2017 Budget: Osinbajo’s Comments Threaten Executive, N’Assembly Virement Deal

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Ag President Yemi Osinbajo(seated) signing the 2017 budget while stand L –R . Senate President , Senator Bukola Saraki ; Sperker House of Representative ,Honourable Yakubu Dogara ; Special Adviser to the on National Aseembly Matters(Senate) , Senator Etta Enang; Special Adviser to the President on National Assembly Matters (House of Representative) Honourable Sulaiman Kawu Minister of Budget ; National Planning , Senator Udo Udoma Udo and the Chief of Staff to the President , Abba Kyari at the signing ceremony of the 2017 Budget at the Presidential Villa, Abuja on Monday Photo: GODWIN OMOIGUI
By Damilola Oyedele in Abuja   
There are indications that the agreement brokered by the executive and National Assembly, paving the way for a virement request as a pre-condition for the assent of the 2017 budget, may be in jeopardy due to the comments made by acting President Yemi Osinbajo last week.
Osinbajo had during the budget’s assent last Monday disclosed that the executive arm of government and legislature had agreed to a virement request to reinstate several budgetary proposals altered in the Appropriation Bill by the National Assembly.
Some of the key projects affected by the National Assembly’s alterations included allocations to the Lagos-Ibadan expressway, the Mambilla power project, railway projects, and the Second Niger Bridge, among others.
According to sources in the presidency, the legislature shaved off an estimated N500 billion from such critical infrastructure projects and inserted 4,000 new projects that were never proposed by the executive in the 2017 budget.
This, according to sources, caused consternation among the ministries, departments and agencies (MDAs) during the budget’s review, after its passage by the National Assembly, and was blamed for the delay in the document’s assent until a deal was struck between both arms of government for a virement request to reinstate the alterations.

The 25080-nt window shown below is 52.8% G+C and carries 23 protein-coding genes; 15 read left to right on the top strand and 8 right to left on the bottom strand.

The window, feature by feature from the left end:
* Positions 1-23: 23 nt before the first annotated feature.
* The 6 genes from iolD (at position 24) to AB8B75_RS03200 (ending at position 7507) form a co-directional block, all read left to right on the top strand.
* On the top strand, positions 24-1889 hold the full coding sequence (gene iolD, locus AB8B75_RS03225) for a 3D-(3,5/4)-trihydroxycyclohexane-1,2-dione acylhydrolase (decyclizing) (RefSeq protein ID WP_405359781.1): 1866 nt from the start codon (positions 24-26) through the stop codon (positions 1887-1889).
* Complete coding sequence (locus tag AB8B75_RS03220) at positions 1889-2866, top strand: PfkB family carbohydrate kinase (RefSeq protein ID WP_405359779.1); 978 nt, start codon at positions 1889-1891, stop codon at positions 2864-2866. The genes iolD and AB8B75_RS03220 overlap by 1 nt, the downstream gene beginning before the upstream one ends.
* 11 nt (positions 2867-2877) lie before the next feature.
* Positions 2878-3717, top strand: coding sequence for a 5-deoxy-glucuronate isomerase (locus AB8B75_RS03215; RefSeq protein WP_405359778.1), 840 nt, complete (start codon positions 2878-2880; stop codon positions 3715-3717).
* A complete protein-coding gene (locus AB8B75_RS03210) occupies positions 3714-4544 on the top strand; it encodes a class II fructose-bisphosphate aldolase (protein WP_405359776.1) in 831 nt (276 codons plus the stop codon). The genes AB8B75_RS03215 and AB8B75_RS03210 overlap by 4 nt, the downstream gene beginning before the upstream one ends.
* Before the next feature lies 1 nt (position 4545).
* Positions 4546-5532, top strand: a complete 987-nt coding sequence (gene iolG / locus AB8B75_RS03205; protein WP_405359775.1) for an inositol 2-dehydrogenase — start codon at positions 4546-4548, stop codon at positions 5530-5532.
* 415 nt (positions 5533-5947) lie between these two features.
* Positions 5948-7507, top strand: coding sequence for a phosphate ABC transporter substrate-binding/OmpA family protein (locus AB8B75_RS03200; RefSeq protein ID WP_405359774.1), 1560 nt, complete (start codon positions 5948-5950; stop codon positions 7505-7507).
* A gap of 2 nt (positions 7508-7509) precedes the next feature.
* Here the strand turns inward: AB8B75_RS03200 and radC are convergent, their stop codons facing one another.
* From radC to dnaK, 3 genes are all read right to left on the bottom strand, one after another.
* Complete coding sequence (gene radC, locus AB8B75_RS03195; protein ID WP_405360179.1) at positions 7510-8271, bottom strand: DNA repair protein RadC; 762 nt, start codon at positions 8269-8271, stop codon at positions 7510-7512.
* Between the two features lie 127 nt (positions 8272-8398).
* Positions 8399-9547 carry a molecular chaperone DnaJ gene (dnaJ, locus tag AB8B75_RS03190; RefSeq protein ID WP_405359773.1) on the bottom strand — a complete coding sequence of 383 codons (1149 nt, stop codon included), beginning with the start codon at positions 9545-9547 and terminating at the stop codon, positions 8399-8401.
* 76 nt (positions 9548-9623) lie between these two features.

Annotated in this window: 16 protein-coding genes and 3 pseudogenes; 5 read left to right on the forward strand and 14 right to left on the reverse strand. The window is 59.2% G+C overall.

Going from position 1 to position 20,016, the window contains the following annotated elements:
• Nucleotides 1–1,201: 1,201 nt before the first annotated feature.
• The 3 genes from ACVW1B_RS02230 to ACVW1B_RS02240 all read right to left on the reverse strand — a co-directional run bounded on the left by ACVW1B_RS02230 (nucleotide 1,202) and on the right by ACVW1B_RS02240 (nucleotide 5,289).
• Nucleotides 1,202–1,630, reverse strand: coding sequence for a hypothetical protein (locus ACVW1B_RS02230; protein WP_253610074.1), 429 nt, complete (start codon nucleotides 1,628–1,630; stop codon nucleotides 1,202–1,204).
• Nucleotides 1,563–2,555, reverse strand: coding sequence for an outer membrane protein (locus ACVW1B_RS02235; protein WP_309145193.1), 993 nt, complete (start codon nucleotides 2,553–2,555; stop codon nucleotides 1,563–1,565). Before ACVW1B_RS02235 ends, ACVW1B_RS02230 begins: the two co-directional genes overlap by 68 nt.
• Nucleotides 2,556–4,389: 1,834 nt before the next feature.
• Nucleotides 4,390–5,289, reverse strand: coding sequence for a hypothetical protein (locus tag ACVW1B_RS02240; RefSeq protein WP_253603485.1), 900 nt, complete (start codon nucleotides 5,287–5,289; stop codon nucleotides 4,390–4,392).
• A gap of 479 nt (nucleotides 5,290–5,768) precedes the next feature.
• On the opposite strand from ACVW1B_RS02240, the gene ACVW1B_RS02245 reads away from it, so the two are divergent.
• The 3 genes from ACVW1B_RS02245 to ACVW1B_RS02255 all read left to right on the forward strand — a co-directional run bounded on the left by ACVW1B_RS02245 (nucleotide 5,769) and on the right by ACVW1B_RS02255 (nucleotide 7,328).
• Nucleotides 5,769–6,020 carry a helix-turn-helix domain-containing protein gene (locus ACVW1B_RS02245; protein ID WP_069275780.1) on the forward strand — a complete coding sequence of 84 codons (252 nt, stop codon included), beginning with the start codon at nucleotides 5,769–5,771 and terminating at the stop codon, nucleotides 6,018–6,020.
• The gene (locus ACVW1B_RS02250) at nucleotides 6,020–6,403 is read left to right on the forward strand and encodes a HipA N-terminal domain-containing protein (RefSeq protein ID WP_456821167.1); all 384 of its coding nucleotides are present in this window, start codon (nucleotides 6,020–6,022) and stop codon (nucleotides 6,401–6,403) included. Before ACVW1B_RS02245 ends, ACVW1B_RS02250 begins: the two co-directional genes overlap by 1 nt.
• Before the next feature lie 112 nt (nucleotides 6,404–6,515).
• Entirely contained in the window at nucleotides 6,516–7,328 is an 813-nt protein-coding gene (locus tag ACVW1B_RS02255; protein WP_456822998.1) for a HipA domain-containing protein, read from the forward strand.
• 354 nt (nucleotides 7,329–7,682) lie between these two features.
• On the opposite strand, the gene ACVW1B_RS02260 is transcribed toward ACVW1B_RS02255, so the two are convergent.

However, one day after he assented to the budget, Osinbajo criticised the legislature for altering the budget, saying it was not constitutionally empowered to change the budget proposals submitted by the executive.
Expectedly, his remark elicited a response from the National Assembly, which said Osinbajo must have been “misquoted”, reminding him that the constitution remains clear on its powers to legislate and alter the budget, since it is not the rubber stamp of the executive
The legislature also reminded the acting president that the power on the interpretation of the constitution with respect to its powers to legislate on Appropriation Bills lies with the judiciary, not the executive.
Despite the responses by both chambers of the National Assembly to Osinbajo’s remarks, several lawmakers, THISDAY learnt, were still smarting at the weekend over comments. 
The angry lawmakers insisted that Osinbajo had made his remark in bad faith, in order to pit Nigerians against the legislature.
Accordingly, they are now threatening not to entertain the proposed request for the virement of funds, or even a supplementary budget proposal from the presidency.
Some lawmakers, who spoke with THISDAY off the record, queried the rationale for making the remark, particularly as a deal favourable to both parties, had already been agreed upon.
“The statement was deliberate, maybe to deflect the attention of Nigerians away from how he had to be granted permission by the president to sign the budget.
“The statement from the acting president was just simply him playing to the gallery. His position as acting president is being undermined and he does not want Nigerians to talk about that,” one senator said. 
“He has now taken the same position with the aides of President Buhari, who have been pitting us against each other. This is however disappointing because he should know better as a law professor who should be versed in the constitution.